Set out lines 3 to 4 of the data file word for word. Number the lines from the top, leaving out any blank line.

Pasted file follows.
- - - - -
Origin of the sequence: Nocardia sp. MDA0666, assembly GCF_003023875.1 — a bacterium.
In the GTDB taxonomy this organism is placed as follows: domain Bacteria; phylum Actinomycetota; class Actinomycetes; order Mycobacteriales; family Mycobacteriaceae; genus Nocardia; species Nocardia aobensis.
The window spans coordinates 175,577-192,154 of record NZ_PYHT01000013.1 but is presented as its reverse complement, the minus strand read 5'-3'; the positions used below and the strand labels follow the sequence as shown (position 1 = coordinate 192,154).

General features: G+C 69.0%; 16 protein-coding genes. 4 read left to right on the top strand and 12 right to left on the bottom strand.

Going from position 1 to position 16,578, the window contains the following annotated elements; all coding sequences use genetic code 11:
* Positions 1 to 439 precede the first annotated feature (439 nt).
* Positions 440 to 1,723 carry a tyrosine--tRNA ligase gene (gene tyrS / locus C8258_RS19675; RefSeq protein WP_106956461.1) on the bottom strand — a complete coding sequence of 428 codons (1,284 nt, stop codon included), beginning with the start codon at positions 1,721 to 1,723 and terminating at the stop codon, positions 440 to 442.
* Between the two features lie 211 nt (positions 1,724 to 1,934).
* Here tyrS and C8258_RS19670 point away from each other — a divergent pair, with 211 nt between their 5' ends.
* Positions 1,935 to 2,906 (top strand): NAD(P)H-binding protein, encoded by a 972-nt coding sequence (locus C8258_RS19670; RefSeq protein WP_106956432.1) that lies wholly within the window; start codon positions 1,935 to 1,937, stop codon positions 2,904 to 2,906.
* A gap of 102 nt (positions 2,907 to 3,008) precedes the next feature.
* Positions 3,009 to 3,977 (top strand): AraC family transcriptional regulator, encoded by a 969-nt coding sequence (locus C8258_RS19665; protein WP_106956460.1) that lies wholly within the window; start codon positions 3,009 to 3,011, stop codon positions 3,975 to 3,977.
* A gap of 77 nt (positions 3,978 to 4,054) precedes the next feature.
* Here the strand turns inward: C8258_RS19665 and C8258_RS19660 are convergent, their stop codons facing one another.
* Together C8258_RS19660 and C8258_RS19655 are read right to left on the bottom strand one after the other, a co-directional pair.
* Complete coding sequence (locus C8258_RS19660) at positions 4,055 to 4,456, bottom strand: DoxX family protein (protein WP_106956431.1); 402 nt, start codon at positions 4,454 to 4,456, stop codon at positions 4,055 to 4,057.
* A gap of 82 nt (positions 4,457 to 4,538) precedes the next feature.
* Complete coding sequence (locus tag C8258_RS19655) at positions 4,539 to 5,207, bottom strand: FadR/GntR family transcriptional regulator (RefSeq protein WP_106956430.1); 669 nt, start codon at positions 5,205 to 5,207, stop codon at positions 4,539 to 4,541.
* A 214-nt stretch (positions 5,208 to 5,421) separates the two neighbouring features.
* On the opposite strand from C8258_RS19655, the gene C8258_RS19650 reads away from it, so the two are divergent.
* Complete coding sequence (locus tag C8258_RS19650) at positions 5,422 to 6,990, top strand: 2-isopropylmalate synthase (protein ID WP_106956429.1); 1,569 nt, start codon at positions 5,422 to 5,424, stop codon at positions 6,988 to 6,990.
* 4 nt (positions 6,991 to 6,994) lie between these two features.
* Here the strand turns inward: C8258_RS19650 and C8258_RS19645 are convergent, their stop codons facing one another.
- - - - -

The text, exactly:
The window spans coordinates 175,577-192,154 of record NZ_PYHT01000013.1 but is presented as its reverse complement, the minus strand read 5'-3'; the positions used below and the strand labels follow the sequence as shown (position 1 = coordinate 192,154).

General features: G+C 69.0%; 16 protein-coding genes. 4 read left to right on the top strand and 12 right to left on the bottom strand.